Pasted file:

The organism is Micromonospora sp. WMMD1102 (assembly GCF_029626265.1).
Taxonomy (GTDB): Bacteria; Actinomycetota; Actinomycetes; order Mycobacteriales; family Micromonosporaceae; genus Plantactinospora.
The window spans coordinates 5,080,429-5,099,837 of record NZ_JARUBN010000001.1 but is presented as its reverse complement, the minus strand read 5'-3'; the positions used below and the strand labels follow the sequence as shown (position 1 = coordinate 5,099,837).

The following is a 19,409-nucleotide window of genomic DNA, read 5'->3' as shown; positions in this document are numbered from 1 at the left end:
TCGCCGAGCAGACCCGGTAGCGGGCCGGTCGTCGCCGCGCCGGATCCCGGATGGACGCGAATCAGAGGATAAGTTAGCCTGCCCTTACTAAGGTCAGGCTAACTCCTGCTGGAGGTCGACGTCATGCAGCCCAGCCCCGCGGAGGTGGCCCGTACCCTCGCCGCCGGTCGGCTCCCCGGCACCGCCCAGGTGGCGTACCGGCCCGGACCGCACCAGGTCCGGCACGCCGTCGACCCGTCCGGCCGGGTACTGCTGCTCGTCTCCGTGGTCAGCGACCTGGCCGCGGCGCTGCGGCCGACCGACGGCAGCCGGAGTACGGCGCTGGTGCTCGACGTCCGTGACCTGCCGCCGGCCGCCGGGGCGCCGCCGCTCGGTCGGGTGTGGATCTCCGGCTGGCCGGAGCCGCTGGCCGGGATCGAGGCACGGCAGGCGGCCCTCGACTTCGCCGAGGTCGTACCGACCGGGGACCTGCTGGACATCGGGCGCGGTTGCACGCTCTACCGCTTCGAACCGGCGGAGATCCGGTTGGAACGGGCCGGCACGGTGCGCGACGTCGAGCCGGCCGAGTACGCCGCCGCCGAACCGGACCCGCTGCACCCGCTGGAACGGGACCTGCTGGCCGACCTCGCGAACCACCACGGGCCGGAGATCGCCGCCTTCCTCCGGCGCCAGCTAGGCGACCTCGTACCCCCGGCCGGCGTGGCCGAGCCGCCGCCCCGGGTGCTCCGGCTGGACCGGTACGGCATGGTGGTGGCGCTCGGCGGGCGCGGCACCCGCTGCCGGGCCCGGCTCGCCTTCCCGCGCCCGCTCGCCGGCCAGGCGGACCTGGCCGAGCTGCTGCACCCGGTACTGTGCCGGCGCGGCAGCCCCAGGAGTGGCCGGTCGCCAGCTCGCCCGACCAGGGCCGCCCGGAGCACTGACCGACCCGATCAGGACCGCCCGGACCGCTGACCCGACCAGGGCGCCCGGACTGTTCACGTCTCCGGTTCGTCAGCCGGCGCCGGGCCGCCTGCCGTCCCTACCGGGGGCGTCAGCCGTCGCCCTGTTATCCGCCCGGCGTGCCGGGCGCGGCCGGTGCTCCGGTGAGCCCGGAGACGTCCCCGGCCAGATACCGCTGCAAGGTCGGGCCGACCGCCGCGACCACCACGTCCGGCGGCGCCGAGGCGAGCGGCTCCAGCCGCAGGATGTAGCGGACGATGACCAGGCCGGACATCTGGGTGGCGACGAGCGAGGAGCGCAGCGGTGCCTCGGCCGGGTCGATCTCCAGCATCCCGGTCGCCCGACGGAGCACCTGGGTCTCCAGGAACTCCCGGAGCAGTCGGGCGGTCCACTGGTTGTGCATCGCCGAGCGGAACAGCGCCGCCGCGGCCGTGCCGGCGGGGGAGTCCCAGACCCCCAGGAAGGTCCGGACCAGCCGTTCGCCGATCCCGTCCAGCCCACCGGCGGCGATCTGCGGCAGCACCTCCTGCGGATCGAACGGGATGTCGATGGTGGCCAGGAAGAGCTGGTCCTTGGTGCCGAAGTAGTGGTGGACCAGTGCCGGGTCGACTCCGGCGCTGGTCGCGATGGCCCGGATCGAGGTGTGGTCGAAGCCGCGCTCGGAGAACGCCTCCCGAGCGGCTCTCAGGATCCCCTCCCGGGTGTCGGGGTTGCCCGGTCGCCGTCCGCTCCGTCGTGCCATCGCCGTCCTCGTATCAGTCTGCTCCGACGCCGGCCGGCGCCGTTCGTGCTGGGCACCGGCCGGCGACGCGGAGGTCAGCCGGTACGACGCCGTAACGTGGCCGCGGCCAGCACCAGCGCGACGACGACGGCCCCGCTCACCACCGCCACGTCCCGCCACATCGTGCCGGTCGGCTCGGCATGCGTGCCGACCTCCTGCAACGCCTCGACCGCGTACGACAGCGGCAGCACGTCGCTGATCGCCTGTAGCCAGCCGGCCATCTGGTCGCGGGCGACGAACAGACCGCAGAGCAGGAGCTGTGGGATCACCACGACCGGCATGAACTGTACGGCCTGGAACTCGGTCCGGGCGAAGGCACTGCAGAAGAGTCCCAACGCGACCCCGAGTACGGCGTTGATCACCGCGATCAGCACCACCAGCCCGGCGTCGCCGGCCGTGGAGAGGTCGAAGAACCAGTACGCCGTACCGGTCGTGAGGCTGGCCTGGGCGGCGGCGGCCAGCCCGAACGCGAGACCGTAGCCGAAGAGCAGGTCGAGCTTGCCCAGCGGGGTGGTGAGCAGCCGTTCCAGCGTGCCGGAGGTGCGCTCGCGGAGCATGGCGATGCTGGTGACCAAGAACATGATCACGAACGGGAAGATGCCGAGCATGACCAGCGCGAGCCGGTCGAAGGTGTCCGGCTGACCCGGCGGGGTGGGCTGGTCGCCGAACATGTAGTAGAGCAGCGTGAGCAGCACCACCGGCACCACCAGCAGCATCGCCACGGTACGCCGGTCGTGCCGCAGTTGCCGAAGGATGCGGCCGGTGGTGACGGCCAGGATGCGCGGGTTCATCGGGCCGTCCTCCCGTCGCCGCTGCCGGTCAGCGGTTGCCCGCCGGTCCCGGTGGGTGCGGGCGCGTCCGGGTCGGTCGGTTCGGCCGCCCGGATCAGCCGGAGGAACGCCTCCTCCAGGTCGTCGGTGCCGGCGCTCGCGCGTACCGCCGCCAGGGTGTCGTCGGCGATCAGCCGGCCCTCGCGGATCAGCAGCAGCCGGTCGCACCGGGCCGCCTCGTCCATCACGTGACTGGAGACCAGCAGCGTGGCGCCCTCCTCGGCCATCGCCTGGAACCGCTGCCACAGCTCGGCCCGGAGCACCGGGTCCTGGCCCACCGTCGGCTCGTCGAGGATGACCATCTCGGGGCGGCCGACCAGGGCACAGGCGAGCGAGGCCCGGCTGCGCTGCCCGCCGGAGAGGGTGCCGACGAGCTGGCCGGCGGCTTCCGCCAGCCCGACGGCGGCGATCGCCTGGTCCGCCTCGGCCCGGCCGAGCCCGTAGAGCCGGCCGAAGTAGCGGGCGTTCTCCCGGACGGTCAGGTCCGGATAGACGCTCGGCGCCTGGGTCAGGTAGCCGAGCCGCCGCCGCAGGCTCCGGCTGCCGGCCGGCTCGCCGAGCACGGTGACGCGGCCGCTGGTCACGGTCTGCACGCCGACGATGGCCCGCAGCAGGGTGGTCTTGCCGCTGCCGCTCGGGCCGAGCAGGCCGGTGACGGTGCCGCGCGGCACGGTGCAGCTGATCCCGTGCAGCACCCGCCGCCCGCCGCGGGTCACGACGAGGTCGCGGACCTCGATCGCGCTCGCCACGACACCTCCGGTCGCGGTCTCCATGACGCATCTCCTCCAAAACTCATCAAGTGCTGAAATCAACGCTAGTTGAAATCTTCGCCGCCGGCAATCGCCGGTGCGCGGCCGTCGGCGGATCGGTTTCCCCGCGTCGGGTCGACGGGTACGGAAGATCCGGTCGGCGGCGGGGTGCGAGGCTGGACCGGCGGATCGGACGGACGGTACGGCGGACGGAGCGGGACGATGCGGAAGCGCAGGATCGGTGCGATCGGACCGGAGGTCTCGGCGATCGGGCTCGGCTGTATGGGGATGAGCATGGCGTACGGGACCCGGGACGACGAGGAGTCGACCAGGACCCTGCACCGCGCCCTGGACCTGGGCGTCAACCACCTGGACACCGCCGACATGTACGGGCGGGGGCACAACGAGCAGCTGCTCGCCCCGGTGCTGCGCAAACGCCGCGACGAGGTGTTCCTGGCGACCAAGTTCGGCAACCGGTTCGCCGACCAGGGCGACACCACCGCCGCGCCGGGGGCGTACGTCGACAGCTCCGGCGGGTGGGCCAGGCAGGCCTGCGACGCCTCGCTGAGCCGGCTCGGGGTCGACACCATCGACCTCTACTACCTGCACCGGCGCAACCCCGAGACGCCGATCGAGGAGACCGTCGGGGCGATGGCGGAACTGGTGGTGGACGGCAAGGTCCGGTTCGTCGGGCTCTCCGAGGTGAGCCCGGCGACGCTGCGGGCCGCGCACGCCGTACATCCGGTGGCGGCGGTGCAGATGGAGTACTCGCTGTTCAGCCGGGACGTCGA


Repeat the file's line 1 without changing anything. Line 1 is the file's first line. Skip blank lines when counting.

The organism is Micromonospora sp. WMMD1102 (assembly GCF_029626265.1).